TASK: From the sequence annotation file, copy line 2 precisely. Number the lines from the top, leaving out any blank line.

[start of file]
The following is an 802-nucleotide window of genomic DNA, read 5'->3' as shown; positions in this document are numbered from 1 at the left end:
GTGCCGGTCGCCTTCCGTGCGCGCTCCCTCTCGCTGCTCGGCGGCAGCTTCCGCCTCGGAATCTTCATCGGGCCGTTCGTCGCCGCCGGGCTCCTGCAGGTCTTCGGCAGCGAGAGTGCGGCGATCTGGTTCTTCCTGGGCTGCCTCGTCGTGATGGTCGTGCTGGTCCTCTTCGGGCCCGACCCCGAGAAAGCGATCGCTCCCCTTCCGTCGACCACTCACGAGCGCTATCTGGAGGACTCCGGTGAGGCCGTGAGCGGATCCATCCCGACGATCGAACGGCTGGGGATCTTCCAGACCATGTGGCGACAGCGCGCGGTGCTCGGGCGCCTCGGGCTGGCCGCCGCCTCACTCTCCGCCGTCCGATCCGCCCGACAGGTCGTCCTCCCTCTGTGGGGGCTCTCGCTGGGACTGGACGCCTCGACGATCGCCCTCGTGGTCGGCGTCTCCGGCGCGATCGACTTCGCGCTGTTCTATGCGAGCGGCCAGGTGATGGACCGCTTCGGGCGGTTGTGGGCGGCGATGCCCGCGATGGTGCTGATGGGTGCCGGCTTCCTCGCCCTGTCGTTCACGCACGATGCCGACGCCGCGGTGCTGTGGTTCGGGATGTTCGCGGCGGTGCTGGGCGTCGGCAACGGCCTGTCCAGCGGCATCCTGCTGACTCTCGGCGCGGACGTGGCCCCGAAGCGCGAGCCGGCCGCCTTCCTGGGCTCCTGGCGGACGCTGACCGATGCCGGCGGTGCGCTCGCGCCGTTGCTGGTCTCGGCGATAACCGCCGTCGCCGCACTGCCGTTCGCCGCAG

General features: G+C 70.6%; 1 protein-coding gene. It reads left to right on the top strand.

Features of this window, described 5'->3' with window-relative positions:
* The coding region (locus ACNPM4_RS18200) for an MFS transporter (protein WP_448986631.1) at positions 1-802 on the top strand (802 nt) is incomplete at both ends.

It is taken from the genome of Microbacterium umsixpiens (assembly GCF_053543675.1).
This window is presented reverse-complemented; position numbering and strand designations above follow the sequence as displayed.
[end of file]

GTGCCGGTCGCCTTCCGTGCGCGCTCCCTCTCGCTGCTCGGCGGCAGCTTCCGCCTCGGAATCTTCATCGGGCCGTTCGTCGCCGCCGGGCTCCTGCAGGTCTTCGGCAGCGAGAGTGCGGCGATCTGGTTCTTCCTGGGCTGCCTCGTCGTGATGGTCGTGCTGGTCCTCTTCGGGCCCGACCCCGAGAAAGCGATCGCTCCCCTTCCGTCGACCACTCACGAGCGCTATCTGGAGGACTCCGGTGAGGCCGTGAGCGGATCCATCCCGACGATCGAACGGCTGGGGATCTTCCAGACCATGTGGCGACAGCGCGCGGTGCTCGGGCGCCTCGGGCTGGCCGCCGCCTCACTCTCCGCCGTCCGATCCGCCCGACAGGTCGTCCTCCCTCTGTGGGGGCTCTCGCTGGGACTGGACGCCTCGACGATCGCCCTCGTGGTCGGCGTCTCCGGCGCGATCGACTTCGCGCTGTTCTATGCGAGCGGCCAGGTGATGGACCGCTTCGGGCGGTTGTGGGCGGCGATGCCCGCGATGGTGCTGATGGGTGCCGGCTTCCTCGCCCTGTCGTTCACGCACGATGCCGACGCCGCGGTGCTGTGGTTCGGGATGTTCGCGGCGGTGCTGGGCGTCGGCAACGGCCTGTCCAGCGGCATCCTGCTGACTCTCGGCGCGGACGTGGCCCCGAAGCGCGAGCCGGCCGCCTTCCTGGGCTCCTGGCGGACGCTGACCGATGCCGGCGGTGCGCTCGCGCCGTTGCTGGTCTCGGCGATAACCGCCGTCGCCGCACTGCCGTTCGCCGCAG